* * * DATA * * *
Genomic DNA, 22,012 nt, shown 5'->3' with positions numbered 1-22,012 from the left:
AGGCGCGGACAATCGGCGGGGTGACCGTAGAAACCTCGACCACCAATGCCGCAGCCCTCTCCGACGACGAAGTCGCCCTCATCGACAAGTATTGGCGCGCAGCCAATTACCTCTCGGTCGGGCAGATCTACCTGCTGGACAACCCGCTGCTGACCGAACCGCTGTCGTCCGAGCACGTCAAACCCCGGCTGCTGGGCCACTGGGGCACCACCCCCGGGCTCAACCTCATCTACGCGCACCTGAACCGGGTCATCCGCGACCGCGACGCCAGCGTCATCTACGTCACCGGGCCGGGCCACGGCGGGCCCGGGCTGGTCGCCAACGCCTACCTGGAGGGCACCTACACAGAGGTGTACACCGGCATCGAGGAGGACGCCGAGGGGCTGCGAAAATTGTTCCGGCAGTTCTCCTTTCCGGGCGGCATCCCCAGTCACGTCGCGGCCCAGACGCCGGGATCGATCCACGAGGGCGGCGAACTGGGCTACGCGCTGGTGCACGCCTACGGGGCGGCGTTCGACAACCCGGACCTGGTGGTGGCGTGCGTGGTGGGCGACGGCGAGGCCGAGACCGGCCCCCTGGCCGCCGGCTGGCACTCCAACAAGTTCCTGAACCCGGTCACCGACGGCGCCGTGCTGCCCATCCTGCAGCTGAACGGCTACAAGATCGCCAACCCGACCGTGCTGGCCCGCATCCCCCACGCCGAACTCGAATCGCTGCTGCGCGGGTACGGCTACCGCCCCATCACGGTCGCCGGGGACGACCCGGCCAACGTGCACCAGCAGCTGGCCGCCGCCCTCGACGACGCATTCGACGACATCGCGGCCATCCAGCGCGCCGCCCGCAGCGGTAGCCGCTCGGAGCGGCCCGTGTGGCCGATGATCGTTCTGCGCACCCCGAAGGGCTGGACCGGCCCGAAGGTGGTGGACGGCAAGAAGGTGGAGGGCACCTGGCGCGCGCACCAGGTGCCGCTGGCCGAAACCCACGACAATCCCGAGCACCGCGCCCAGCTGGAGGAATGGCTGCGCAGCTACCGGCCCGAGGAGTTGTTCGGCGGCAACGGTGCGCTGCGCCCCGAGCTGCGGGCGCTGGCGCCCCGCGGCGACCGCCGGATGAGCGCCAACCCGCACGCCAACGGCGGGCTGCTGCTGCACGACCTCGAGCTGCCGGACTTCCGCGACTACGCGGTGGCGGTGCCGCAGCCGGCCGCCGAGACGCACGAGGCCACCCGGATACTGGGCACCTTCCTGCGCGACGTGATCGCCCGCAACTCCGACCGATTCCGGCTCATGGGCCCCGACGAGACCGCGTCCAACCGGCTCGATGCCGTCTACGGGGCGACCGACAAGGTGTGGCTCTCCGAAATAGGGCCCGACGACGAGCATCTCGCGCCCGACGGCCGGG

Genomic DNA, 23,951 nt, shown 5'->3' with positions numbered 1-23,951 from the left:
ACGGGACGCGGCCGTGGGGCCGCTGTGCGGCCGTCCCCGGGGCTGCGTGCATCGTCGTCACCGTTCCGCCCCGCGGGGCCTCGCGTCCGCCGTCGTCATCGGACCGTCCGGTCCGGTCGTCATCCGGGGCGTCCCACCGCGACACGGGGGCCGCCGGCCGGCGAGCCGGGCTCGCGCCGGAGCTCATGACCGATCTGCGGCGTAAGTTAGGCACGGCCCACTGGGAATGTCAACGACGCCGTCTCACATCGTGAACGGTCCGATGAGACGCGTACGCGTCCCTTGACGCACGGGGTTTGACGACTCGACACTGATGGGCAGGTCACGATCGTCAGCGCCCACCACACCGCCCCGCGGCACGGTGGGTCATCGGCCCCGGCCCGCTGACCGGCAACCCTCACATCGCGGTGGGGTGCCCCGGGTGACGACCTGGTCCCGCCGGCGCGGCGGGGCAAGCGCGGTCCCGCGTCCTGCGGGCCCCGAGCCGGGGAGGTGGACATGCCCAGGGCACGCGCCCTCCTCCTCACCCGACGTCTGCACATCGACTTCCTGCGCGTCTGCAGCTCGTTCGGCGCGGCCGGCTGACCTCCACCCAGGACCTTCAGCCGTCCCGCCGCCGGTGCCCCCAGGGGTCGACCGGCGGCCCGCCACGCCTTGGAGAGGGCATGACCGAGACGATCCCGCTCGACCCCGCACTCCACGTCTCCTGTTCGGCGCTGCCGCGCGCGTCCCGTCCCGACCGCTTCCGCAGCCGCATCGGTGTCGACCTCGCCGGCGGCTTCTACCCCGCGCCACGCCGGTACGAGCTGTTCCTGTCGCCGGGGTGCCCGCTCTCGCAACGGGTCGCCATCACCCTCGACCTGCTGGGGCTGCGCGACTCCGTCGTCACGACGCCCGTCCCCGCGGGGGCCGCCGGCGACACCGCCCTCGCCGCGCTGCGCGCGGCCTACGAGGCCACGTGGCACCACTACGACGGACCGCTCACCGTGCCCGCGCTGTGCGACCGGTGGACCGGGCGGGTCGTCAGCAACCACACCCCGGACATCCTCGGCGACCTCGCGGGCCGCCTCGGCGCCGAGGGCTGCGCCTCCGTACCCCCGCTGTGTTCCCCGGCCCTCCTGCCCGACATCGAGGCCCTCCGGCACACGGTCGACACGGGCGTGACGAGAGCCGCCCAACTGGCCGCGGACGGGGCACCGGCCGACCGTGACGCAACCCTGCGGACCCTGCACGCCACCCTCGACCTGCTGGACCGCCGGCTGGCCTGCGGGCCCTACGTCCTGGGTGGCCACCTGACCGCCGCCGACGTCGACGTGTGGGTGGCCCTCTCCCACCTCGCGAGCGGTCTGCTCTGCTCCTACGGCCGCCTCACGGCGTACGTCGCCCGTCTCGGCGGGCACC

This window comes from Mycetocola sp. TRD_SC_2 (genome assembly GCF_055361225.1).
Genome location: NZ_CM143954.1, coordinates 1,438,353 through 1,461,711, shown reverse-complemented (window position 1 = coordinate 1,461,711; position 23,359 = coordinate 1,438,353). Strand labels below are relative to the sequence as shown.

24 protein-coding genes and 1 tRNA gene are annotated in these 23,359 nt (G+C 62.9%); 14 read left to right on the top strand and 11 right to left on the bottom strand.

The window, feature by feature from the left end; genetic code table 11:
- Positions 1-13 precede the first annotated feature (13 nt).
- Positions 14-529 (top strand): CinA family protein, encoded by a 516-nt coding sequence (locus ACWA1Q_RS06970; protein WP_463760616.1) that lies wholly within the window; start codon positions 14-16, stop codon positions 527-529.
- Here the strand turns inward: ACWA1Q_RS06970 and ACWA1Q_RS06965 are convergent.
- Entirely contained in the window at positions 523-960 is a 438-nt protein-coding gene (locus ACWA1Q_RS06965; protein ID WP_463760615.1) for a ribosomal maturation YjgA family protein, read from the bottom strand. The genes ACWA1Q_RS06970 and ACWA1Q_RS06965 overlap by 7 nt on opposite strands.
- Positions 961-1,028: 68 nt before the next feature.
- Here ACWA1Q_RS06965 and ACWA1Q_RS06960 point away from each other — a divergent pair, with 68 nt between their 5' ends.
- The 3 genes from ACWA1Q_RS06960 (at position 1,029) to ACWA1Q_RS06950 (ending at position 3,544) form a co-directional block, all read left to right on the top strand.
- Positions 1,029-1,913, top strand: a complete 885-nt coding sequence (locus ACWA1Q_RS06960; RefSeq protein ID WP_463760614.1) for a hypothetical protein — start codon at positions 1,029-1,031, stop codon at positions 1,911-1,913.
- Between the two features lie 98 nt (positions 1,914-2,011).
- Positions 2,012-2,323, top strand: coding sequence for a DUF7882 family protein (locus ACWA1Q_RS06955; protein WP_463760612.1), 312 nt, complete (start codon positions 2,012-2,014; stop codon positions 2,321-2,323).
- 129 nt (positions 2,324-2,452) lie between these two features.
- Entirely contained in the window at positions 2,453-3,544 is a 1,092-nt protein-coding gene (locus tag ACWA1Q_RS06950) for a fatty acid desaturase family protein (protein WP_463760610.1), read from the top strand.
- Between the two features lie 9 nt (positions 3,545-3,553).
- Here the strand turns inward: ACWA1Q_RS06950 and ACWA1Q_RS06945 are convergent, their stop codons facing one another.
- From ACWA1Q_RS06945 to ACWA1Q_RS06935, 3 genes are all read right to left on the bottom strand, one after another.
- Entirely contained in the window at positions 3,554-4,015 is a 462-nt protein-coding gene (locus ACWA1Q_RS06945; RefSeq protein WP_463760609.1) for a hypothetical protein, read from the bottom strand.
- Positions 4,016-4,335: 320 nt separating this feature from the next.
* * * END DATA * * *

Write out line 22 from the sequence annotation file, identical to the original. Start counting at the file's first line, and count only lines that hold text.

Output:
- Here the strand turns inward: ACWA1Q_RS06950 and ACWA1Q_RS06945 are convergent, their stop codons facing one another.